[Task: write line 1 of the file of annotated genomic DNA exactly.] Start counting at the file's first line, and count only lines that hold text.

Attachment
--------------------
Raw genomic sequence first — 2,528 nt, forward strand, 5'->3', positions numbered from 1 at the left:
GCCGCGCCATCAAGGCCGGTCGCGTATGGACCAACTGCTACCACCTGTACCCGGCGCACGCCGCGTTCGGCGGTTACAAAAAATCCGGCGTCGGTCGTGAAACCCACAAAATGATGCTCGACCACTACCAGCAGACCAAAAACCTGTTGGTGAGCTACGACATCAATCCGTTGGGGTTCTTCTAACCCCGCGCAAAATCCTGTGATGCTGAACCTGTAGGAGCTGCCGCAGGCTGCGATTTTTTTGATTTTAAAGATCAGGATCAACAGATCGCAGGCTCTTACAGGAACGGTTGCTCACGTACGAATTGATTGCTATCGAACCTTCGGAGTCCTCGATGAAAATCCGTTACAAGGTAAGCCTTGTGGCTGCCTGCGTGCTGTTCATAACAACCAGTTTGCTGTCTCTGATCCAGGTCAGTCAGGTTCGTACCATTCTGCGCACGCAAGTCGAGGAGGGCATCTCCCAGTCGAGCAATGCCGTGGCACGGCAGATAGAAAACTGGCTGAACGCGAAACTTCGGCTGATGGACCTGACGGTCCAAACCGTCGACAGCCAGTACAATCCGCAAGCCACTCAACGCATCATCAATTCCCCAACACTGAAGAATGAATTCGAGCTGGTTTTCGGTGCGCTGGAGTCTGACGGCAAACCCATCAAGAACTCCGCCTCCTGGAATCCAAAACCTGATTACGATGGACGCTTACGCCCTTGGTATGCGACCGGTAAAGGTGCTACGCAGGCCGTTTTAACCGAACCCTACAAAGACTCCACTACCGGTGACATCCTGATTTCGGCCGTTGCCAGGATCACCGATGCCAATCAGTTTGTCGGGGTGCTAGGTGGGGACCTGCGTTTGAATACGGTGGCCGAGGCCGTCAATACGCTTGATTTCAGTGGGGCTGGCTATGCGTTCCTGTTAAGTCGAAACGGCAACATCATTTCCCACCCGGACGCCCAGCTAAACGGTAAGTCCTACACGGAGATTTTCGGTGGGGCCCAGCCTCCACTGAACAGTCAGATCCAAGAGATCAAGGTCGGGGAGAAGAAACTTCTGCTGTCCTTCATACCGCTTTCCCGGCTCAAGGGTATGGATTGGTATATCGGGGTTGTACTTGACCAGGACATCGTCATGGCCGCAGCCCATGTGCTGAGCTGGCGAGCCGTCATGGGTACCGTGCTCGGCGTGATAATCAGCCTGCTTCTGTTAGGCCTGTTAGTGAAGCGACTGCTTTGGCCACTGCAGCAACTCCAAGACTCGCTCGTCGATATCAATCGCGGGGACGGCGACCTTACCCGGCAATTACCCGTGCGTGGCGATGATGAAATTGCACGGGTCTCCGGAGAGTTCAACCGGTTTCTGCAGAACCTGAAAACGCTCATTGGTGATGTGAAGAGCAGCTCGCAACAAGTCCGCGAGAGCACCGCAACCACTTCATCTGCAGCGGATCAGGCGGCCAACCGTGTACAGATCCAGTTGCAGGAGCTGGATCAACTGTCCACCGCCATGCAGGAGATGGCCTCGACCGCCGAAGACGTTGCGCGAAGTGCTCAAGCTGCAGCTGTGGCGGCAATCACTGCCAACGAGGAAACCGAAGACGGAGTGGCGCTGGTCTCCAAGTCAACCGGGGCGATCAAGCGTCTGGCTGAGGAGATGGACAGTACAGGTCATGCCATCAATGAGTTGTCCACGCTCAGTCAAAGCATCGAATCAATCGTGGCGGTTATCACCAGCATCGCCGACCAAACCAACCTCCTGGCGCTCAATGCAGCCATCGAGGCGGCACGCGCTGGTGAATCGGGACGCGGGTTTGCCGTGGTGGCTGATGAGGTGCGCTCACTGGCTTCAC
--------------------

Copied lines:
Raw genomic sequence first — 2,528 nt, forward strand, 5'->3', positions numbered from 1 at the left: